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Puhoi to Warkworth

Construction will begin late 2016 on the new Puhoi to Warkworth motorway following an early November announcement by the NZ Transport Agency that a contract has been signed for the project to be delivered as New Zealand’s second Public Private Partnership (PPP) for a state highway, after the Transmission Gully motorway project in Wellington.

NZ Transport Agency Chief Executive Fergus Gammie said the signing of the PPP contract between the Transport Agency and the Northern Express Group for the 18.5km motorway marks a major milestone for Auckland and Northland.

“State Highway 1 between Puhoi and Warkworth is a key transport link connecting Northland to the upper North Island freight triangle of Auckland, Waikato and Tauranga. 

“The Puhoi to Warkworth motorway forms the first section of the Government’s Puhoi to Wellsford Road of National Significance, aimed at enabling economic growth by providing a safer and more reliable transport link for the region.

“The new motorway will extend the Northern Motorway (SH1) from the Johnstone's Hill tunnels just south of Puhoi to a point north of Warkworth,” Mr Gammie said.

Under the PPP contract, the Northern Express Group will finance, design, construct, manage and maintain the Puhoi to Warkworth motorway for the 25 years that will follow the expected five year period to build the motorway. Full ownership of the highway will remain with the public sector. It is aimed to have the Puhoi to Warkworth motorway open for traffic by 2022.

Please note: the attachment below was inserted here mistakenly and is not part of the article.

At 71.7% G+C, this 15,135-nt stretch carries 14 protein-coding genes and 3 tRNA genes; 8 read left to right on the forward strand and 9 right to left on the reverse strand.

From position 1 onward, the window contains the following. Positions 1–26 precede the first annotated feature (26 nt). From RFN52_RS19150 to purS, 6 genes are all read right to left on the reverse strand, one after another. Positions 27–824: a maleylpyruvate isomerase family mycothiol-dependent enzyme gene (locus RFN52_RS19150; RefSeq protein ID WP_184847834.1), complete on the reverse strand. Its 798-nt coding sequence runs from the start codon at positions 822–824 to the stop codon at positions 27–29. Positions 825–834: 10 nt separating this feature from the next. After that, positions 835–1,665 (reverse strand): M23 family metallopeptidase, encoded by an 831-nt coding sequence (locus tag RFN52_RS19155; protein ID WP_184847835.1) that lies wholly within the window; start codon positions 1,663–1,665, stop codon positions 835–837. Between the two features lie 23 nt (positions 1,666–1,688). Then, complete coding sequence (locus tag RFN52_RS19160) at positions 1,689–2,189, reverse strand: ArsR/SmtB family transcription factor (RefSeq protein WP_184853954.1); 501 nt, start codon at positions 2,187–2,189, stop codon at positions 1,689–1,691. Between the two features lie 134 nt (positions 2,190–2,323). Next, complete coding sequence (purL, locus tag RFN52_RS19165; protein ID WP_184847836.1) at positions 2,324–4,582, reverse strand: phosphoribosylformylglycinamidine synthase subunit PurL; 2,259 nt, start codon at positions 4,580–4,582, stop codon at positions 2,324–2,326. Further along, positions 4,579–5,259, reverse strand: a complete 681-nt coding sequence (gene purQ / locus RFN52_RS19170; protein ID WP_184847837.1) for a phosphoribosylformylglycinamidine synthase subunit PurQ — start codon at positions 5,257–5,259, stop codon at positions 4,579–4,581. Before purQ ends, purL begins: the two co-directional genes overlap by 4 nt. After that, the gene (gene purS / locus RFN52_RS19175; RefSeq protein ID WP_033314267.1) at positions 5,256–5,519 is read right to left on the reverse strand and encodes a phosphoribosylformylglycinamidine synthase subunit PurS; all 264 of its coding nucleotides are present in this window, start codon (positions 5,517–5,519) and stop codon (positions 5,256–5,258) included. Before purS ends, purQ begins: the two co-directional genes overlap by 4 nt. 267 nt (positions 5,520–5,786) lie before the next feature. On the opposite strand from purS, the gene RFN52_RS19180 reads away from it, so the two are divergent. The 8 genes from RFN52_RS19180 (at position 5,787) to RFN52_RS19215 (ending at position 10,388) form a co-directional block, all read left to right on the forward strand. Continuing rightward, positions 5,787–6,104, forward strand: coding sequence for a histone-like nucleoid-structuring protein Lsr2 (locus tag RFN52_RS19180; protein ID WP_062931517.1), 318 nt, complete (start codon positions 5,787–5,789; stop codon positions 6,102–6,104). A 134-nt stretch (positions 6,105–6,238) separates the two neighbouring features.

The Northern Express Group is made up of firms with considerable experience in the design, construction, finance, maintenance and management of key infrastructure projects. The equity partners in the consortium are:

• Accident Compensation Corporation

• Public Infrastructure Partners II LP (managed by Morrison & Co PIP Ltd)

• Acciona Concesiones S.L.

• Fletcher Building Ltd

Mr Gammie said the ‘net present’ contract price for delivering the Puhoi and Warkworth motorway through a PPP is $709.5 million. “This is the ‘whole of life’ cost for the Northern Express Group to build the motorway over the next five years and then operate the road for 25 years. Because the costs are spread over time, they are expressed in today’s dollars.”

Mr Gammie said PPPs have a proven track record internationally for delivering great results for large-scale infrastructure, and using a PPP made good sense for the project. “The size and complexity of the project means it will benefit from the innovation the private sector will bring to the task. “The 'availability’ PPP model adopted for the project also means that payments are not linked to the volume of traffic using the road. The PPP contractor will be paid for making a safe road open and available to traffic, and after achieving specified performance levels such as safety, customer satisfaction, reliability  and journey times.

“A PPP procurement also means that the motorway is being delivered quicker than if funding was obtained through conventional channels.